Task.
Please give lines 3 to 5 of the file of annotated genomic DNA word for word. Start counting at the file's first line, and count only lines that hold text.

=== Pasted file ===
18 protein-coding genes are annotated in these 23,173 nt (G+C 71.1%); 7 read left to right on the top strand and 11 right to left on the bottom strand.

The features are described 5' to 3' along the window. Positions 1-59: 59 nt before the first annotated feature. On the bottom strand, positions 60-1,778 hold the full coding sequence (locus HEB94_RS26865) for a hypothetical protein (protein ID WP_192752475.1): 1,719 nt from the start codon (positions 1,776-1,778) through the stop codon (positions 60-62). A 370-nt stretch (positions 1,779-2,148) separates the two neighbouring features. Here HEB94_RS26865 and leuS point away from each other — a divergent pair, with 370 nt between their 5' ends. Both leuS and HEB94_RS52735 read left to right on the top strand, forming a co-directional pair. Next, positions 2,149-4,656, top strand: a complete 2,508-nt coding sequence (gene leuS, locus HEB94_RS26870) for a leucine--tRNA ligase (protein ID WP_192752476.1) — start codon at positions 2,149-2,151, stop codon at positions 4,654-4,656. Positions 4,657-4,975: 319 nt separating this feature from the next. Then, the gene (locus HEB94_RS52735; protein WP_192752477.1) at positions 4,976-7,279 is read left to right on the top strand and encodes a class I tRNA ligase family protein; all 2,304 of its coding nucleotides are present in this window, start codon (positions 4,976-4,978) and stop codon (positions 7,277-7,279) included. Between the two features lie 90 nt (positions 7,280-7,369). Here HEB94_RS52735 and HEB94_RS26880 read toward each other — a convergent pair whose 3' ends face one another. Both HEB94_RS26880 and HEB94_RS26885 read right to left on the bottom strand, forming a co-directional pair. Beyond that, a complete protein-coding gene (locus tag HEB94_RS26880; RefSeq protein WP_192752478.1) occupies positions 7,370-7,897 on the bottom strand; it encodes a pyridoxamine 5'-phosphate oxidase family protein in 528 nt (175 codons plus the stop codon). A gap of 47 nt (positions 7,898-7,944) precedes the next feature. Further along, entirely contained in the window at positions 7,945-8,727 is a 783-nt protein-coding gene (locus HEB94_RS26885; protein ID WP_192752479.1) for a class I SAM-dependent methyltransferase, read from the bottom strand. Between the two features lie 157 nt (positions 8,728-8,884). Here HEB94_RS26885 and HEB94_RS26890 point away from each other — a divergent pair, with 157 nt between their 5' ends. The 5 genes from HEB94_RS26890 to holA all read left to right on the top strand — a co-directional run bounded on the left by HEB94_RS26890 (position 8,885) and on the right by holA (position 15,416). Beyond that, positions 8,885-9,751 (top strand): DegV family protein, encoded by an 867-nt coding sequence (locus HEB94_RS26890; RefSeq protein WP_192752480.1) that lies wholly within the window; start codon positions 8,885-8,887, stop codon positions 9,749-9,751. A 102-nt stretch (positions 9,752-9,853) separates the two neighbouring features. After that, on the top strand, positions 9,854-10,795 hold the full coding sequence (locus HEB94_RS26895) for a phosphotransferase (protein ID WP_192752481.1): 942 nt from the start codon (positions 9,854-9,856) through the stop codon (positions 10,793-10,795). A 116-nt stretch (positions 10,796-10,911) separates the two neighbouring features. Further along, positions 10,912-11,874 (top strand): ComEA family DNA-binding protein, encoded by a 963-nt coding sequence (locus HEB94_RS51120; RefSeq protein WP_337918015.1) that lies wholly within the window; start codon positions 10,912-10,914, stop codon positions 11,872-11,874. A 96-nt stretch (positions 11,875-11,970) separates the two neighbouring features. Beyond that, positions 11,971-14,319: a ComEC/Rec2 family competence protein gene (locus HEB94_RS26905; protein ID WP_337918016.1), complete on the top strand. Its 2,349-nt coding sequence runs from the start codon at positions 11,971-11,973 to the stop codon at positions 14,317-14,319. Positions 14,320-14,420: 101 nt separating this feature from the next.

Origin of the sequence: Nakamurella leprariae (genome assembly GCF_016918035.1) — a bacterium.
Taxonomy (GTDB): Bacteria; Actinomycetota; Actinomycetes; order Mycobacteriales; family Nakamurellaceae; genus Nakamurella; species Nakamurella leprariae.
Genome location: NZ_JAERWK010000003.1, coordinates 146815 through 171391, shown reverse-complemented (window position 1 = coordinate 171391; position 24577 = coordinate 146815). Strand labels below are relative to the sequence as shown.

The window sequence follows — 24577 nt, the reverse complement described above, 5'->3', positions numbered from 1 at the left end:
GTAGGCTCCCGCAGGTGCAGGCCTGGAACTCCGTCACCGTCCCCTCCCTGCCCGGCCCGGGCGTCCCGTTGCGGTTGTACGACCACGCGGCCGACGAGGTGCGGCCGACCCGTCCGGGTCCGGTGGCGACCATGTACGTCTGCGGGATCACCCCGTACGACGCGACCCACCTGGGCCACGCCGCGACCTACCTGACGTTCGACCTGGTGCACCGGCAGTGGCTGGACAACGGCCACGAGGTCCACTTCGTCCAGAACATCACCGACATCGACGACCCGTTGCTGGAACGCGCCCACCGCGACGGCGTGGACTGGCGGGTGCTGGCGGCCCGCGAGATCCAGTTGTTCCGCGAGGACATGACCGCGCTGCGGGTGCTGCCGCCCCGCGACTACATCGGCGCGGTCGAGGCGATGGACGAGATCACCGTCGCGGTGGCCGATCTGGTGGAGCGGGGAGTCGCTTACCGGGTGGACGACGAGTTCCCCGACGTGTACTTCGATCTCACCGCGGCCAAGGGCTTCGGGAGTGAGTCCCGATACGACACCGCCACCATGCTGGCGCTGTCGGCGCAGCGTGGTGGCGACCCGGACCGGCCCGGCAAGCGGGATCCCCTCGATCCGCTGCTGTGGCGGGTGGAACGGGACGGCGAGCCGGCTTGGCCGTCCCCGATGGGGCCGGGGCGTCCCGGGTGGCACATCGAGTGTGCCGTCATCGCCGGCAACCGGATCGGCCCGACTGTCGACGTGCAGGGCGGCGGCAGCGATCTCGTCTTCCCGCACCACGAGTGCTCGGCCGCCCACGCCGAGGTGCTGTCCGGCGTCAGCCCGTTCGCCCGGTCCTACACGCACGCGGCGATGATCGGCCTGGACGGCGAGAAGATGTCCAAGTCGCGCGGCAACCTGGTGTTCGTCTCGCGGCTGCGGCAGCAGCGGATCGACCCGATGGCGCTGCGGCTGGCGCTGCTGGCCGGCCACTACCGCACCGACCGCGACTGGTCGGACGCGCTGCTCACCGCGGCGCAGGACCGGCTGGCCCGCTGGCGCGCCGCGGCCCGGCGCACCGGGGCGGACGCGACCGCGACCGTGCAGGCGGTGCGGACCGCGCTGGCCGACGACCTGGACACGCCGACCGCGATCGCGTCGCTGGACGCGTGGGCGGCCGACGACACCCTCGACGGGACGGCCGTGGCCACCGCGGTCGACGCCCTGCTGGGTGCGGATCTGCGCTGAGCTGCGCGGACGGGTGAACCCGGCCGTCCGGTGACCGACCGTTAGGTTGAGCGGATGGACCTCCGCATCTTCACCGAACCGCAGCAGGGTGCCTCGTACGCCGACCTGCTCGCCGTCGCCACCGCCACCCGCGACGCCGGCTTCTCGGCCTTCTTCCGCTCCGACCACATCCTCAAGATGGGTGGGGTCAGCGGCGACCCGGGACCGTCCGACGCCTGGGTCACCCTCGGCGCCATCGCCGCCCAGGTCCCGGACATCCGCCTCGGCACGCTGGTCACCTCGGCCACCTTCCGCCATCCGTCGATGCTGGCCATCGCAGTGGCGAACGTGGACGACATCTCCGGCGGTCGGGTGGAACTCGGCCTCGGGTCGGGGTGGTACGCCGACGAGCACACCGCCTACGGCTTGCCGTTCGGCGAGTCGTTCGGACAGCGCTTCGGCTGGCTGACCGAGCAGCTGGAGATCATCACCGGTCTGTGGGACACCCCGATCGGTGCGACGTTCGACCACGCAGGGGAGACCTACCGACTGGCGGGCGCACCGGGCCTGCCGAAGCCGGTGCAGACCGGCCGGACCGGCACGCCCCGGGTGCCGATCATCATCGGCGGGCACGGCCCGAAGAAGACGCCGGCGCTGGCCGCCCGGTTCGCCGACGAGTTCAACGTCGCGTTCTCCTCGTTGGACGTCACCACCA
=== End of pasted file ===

Origin of the sequence: Nakamurella leprariae (genome assembly GCF_016918035.1) — a bacterium.
Taxonomy (GTDB): Bacteria; Actinomycetota; Actinomycetes; order Mycobacteriales; family Nakamurellaceae; genus Nakamurella; species Nakamurella leprariae.
Genome location: NZ_JAERWK010000003.1, coordinates 146815 through 171391, shown reverse-complemented (window position 1 = coordinate 171391; position 24577 = coordinate 146815). Strand labels below are relative to the sequence as shown.